The U.S. economy had a net gain of 98,000 jobs in March, which is much weaker job growth than most economists expected.
Payroll growth was slowed by stormy weather in March after unusually good weather helped growth in January and February, according to economist Jed Kolko, of the job web site “Indeed.”
Friday’s report from the Labor Department also said the unemployment rate fell two-tenths of a percent, to 4.5 percent. Government data show that is the lowest level since April, 2007. The unemployment rate has been five percent or lower for well over a year.
The slight decline in the jobless rate is due to 145,000 people entering the workforce and nearly half a million Americans finding jobs, according to S&P Global Rating’s economist Beth Ann Bovino. She says this is the latest in a series of mostly positive reports on the job market.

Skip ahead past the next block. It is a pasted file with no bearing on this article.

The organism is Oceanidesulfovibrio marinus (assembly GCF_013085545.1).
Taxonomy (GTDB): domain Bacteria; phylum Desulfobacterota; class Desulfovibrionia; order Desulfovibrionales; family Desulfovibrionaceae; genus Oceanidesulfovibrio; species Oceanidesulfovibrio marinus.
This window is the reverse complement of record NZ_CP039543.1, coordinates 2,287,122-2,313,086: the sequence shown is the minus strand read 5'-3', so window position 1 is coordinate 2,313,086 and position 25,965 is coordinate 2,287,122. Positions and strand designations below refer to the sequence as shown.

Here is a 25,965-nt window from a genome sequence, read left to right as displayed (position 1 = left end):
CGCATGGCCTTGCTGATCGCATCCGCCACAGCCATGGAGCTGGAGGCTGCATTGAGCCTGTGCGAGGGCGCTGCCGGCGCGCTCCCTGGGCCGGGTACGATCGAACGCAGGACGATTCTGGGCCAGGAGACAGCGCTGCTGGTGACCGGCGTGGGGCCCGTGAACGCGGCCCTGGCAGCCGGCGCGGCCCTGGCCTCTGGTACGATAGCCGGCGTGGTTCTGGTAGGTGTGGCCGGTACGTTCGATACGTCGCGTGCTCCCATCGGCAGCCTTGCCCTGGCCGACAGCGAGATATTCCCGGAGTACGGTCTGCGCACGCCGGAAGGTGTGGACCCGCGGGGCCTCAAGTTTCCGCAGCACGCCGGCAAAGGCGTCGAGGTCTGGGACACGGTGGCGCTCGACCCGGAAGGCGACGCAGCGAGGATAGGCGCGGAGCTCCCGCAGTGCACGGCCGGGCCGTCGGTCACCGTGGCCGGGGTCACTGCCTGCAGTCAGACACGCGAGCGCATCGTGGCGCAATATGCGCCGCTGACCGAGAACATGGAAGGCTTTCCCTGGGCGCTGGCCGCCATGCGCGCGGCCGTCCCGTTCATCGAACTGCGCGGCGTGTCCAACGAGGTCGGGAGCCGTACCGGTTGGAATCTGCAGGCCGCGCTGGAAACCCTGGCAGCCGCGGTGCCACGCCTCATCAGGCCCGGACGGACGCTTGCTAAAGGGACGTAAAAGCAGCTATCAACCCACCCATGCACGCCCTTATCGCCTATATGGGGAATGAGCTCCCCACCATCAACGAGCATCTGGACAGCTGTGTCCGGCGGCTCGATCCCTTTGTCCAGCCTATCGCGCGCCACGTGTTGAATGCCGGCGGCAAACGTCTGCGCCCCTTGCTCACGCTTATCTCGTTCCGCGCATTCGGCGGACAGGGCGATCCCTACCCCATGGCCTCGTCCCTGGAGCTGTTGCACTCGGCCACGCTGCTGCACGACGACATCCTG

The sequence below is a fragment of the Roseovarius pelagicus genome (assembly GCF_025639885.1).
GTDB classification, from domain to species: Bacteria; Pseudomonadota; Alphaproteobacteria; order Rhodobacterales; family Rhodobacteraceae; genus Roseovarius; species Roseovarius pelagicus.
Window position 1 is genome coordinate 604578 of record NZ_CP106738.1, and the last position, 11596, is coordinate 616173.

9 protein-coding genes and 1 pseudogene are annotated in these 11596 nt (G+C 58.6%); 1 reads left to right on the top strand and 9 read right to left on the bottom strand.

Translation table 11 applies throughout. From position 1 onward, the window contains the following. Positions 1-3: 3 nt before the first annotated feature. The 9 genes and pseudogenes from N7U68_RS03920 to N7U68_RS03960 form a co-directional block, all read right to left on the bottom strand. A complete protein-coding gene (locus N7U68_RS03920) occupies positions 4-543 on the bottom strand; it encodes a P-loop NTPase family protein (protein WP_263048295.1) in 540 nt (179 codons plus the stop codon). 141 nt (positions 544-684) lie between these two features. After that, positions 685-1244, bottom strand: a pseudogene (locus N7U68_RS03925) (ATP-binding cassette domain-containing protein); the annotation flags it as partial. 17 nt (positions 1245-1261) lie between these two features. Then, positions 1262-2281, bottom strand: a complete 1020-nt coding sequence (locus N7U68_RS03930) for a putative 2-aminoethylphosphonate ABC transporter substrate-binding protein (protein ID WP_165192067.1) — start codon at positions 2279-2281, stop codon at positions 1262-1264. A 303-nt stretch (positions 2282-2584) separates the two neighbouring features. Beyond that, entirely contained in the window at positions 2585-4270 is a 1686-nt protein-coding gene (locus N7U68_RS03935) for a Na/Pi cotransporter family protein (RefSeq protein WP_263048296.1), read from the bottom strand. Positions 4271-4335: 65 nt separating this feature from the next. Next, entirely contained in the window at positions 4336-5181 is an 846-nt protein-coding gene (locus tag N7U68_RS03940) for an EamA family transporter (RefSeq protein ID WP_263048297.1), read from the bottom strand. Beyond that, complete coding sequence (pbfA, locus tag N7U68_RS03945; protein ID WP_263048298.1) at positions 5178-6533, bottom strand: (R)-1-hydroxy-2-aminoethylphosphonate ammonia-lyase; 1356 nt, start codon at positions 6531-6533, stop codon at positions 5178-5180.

PNC Bank economist Gus Faucher says the job market “is getting tighter and business are finding it more difficult to hire.” That may force employers to raise wages to attract and keep workers.
Job gains were found in professional and business services and mining, while retail continued to lose positions. Faucher also said problems in retail may reflect a shift from traditional stores to on-line commerce. That shift is evident in the announcement that several major retail chains are closing a large number of stories, according to economist Dean Baker of the Center for Economic and Policy Research.
While the report shows that the total number of unemployed Americans fell by over 300,000, there are still 7.2 million people out of work across the country.